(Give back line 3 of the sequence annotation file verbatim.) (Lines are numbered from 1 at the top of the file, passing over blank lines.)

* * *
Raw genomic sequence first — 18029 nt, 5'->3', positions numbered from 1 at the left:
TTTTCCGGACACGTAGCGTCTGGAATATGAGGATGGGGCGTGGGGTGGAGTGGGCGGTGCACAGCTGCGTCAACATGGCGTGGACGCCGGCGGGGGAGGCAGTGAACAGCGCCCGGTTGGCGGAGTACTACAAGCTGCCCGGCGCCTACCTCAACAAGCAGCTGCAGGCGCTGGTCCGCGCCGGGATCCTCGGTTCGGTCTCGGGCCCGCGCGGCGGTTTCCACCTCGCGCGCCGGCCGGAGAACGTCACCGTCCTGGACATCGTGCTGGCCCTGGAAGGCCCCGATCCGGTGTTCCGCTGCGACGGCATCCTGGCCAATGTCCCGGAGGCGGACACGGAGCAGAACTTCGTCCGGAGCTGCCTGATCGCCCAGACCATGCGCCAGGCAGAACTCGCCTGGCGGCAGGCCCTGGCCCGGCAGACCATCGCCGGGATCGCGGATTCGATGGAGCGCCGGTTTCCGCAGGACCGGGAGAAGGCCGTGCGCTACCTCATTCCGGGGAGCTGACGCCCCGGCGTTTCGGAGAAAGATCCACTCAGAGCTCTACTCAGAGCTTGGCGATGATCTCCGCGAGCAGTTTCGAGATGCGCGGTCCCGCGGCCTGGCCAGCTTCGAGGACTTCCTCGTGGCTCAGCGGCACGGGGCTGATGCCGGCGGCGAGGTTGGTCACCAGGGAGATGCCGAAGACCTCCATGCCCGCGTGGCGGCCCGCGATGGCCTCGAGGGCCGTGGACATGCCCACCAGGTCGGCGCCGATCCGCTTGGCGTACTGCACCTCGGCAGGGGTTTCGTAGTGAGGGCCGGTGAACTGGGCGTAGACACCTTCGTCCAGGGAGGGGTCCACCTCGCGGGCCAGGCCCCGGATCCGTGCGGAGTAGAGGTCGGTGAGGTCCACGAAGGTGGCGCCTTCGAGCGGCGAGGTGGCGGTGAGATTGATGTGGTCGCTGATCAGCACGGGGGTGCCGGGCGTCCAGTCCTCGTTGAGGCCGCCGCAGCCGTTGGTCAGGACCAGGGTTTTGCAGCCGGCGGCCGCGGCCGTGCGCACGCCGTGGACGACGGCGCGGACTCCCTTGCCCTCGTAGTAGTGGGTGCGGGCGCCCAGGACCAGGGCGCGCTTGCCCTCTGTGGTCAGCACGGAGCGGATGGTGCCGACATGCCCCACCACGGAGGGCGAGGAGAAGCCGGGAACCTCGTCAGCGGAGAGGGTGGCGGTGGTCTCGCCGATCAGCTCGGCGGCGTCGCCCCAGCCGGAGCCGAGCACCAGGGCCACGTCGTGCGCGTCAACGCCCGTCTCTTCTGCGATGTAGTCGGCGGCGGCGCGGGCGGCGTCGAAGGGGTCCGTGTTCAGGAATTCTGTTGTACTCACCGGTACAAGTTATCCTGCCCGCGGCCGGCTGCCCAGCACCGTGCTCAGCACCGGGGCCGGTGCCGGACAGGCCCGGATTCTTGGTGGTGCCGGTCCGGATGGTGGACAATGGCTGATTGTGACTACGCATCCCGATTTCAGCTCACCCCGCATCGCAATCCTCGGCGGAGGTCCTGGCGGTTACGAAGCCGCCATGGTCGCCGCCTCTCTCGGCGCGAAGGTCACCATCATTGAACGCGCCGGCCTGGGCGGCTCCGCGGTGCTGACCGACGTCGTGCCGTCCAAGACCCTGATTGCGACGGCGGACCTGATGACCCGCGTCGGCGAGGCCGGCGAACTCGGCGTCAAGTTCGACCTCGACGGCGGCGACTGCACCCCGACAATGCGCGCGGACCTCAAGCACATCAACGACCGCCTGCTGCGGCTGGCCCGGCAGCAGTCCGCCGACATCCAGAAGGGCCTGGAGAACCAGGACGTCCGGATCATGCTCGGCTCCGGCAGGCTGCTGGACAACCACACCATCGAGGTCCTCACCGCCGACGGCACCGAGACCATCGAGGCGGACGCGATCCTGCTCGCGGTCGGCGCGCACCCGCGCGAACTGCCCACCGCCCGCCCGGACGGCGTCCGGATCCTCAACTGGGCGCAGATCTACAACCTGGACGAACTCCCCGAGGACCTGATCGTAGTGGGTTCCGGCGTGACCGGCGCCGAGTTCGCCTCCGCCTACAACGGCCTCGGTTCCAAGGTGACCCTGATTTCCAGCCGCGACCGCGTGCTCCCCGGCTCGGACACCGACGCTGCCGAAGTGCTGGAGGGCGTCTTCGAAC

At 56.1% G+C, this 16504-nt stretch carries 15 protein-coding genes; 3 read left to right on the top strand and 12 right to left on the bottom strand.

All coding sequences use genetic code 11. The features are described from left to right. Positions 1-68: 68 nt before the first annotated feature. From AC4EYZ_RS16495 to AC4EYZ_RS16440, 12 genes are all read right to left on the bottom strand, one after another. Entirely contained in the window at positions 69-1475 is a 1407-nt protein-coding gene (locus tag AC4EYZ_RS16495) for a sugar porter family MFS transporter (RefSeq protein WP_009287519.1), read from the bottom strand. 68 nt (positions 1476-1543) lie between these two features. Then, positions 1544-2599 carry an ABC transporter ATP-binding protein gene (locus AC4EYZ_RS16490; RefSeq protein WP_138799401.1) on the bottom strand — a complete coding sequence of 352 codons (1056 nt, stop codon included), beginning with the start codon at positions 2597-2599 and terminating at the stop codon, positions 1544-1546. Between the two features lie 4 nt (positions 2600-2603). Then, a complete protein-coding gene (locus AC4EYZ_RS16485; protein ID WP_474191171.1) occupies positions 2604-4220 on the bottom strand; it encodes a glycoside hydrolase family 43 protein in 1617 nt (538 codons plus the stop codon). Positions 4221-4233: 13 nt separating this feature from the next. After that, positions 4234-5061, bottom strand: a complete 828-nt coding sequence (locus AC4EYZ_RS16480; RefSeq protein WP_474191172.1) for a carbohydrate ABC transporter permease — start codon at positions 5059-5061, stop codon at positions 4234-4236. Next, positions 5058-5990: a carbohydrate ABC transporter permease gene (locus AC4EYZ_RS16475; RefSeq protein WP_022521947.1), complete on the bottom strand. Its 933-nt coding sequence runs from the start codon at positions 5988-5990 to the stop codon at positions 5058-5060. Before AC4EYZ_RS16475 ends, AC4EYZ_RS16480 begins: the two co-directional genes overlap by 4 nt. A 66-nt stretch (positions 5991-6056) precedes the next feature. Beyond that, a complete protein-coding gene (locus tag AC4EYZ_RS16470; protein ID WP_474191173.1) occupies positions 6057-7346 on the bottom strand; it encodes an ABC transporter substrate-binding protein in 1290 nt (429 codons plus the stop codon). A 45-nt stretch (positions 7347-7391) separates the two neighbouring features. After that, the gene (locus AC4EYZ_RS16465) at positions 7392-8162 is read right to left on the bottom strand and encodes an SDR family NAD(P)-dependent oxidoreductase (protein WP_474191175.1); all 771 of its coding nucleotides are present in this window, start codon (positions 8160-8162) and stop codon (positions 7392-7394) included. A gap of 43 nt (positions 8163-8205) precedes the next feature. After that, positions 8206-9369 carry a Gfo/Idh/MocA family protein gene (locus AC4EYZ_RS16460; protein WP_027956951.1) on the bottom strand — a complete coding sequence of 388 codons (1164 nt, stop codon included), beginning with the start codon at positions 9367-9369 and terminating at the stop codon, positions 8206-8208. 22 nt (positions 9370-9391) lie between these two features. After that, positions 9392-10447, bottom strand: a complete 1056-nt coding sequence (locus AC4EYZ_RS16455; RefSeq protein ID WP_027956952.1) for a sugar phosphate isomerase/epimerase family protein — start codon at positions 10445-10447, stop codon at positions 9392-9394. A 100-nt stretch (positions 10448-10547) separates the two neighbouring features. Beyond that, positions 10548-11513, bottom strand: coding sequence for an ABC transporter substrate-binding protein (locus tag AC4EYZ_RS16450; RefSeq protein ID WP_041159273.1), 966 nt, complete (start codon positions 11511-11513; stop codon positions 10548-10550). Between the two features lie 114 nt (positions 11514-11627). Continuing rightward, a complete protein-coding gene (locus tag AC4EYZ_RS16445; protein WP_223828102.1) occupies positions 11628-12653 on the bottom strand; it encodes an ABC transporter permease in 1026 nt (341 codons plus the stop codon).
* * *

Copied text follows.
At 56.1% G+C, this 16504-nt stretch carries 15 protein-coding genes; 3 read left to right on the top strand and 12 right to left on the bottom strand.